Meherrin Tribe: Meaning unknown.
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Meherrin Connections. The Meherrin belonged to the Iroquoian linguistic family, their closest connections probably being the Nottaway.
Meherrin Location. Along the river of the same name on the Virginia-North Carolina border.
Meherrin History. The tribal name Meherrin first appears in the form “Maharineck” in the account of an expedition by Edward Blande and others to North Carolina in 1650, and next body Indian census taken in 1669. Later they seem to have adopted a body of Conestoga or Susquehanna fleeing from Pennsylvania after account dispersal by the Iroquois about 1675. This is the only way to account for the fact that they are all said to have been refugee Conestoga. They were living on Roanoke River in 1761 with the southern bands of Tuscarora and Saponi, and the Machapunga, and probably went north in the last Tuscarora removal in 1802. (For information regarding another possible band of Meherrin see “Nottaway.”)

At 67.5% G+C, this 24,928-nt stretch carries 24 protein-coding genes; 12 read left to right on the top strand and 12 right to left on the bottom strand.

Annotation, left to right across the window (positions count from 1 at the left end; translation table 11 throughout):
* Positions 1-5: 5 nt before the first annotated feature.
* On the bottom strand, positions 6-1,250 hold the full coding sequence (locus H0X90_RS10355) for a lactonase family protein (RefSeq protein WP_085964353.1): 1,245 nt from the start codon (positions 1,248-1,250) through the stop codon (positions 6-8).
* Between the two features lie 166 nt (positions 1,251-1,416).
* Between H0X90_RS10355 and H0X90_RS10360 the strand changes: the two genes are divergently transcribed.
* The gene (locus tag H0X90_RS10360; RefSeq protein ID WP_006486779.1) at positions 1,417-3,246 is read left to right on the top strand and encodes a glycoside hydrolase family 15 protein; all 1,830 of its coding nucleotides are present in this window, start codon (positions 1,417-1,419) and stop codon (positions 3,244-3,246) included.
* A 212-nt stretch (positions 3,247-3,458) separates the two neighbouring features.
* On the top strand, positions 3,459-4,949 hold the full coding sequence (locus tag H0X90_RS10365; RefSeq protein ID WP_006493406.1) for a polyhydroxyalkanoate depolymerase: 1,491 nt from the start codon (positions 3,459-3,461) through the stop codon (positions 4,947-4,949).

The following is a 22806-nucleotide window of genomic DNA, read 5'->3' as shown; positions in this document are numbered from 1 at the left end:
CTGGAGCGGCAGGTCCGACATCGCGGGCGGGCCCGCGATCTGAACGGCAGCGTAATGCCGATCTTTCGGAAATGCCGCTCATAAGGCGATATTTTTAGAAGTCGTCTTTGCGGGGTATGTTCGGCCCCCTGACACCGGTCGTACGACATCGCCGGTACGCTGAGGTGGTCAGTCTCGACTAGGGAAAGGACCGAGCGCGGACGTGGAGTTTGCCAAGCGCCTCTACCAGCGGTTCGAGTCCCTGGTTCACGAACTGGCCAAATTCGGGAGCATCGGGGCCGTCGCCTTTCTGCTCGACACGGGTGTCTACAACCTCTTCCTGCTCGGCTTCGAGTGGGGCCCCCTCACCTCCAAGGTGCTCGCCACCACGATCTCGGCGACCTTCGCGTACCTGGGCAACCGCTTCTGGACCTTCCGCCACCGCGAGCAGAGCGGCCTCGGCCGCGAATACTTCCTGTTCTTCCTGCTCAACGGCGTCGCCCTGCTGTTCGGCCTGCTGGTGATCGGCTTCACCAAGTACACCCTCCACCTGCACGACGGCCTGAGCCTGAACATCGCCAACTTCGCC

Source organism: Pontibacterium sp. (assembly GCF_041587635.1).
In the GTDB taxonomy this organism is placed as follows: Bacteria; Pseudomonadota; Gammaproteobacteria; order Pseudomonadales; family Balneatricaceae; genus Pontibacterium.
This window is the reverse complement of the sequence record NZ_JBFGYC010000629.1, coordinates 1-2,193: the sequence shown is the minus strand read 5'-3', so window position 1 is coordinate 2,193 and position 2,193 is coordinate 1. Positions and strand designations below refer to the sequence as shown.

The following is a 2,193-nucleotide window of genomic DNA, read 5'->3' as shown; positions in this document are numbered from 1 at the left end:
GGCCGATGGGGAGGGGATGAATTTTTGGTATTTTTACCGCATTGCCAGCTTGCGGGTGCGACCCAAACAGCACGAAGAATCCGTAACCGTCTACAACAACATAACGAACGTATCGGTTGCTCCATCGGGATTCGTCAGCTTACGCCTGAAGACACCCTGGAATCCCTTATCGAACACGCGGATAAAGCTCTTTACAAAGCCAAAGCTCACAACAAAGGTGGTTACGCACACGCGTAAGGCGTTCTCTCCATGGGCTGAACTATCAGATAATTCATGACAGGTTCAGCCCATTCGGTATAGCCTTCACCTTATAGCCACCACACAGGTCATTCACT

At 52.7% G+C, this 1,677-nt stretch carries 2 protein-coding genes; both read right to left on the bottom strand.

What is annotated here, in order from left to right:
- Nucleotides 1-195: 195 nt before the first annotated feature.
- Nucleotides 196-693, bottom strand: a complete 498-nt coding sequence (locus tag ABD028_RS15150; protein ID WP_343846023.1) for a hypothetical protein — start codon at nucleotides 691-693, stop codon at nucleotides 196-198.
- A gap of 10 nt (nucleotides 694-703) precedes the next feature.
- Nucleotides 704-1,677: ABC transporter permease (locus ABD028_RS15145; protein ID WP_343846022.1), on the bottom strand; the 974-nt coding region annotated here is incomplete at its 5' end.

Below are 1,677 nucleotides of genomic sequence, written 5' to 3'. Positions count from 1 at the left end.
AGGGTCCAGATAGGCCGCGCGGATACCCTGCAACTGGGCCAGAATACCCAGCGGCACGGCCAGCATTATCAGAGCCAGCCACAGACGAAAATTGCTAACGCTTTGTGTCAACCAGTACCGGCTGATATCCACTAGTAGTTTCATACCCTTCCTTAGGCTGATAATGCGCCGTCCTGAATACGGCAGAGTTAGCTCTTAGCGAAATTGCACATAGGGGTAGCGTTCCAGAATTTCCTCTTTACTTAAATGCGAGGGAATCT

Meherrin Population. Mooney (1928) estimates the Meherrin population at 700 in 1600. In 1669 they are said to have had 50 bowmen, or approximately 180 souls. In 1755 they were said to be reduced to 7 or 8 fighting men, but in 1761 they are reported to have had 20.
Connection in which they have become noted. Meherrin River, an affluent of the Chowan, running through southern Virginia and northeastern North Carolina, and a Virginia town perpetuate the name of the Meherrin.